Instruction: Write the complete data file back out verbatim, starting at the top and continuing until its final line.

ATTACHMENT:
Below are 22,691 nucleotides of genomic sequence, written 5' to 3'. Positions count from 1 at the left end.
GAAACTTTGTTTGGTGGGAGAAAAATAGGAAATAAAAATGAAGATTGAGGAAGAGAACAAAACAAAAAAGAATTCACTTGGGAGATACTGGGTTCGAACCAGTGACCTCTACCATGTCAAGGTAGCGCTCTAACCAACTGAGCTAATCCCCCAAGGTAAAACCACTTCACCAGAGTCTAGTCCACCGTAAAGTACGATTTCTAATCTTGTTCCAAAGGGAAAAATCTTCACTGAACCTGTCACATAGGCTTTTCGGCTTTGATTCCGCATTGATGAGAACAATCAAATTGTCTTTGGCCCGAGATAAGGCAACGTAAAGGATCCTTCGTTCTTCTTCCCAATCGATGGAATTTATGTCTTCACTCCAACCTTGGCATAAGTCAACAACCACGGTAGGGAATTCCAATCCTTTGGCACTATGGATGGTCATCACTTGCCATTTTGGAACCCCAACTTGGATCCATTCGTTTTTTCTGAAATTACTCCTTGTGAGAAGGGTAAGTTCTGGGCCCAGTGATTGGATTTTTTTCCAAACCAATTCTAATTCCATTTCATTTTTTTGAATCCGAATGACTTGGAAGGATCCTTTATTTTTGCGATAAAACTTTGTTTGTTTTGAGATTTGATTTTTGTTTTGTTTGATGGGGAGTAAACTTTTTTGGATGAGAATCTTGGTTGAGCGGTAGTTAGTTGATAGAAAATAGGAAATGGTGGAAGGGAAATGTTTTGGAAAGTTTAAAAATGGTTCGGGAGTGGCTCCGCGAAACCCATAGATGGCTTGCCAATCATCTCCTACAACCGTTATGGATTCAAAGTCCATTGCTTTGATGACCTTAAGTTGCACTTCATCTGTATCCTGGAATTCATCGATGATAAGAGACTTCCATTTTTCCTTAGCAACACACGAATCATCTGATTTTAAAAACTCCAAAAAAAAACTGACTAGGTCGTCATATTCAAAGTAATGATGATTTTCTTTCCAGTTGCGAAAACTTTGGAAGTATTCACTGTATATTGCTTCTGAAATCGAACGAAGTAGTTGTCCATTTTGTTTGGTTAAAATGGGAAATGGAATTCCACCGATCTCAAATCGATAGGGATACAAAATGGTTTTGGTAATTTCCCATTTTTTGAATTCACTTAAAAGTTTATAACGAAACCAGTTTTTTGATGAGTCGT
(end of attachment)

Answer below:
Below are 22,691 nucleotides of genomic sequence, written 5' to 3'. Positions count from 1 at the left end.
GAAACTTTGTTTGGTGGGAGAAAAATAGGAAATAAAAATGAAGATTGAGGAAGAGAACAAAACAAAAAAGAATTCACTTGGGAGATACTGGGTTCGAACCAGTGACCTCTACCATGTCAAGGTAGCGCTCTAACCAACTGAGCTAATCCCCCAAGGTAAAACCACTTCACCAGAGTCTAGTCCACCGTAAAGTACGATTTCTAATCTTGTTCCAAAGGGAAAAATCTTCACTGAACCTGTCACATAGGCTTTTCGGCTTTGATTCCGCATTGATGAGAACAATCAAATTGTCTTTGGCCCGAGATAAGGCAACGTAAAGGATCCTTCGTTCTTCTTCCCAATCGATGGAATTTATGTCTTCACTCCAACCTTGGCATAAGTCAACAACCACGGTAGGGAATTCCAATCCTTTGGCACTATGGATGGTCATCACTTGCCATTTTGGAACCCCAACTTGGATCCATTCGTTTTTTCTGAAATTACTCCTTGTGAGAAGGGTAAGTTCTGGGCCCAGTGATTGGATTTTTTTCCAAACCAATTCTAATTCCATTTCATTTTTTTGAATCCGAATGACTTGGAAGGATCCTTTATTTTTGCGATAAAACTTTGTTTGTTTTGAGATTTGATTTTTGTTTTGTTTGATGGGGAGTAAACTTTTTTGGATGAGAATCTTGGTTGAGCGGTAGTTAGTTGATAGAAAATAGGAAATGGTGGAAGGGAAATGTTTTGGAAAGTTTAAAAATGGTTCGGGAGTGGCTCCGCGAAACCCATAGATGGCTTGCCAATCATCTCCTACAACCGTTATGGATTCAAAGTCCATTGCTTTGATGACCTTAAGTTGCACTTCATCTGTATCCTGGAATTCATCGATGATAAGAGACTTCCATTTTTCCTTAGCAACACACGAATCATCTGATTTTAAAAACTCCAAAAAAAAACTGACTAGGTCGTCATATTCAAAGTAATGATGATTTTCTTTCCAGTTGCGAAAACTTTGGAAGTATTCACTGTATATTGCTTCTGAAATCGAACGAAGTAGTTGTCCATTTTGTTTGGTTAAAATGGGAAATGGAATTCCACCGATCTCAAATCGATAGGGATACAAAATGGTTTTGGTAATTTCCCATTTTTTGAATTCACTTAAAAGTTTATAACGAAACCAGTTTTTTGATGAGTCGT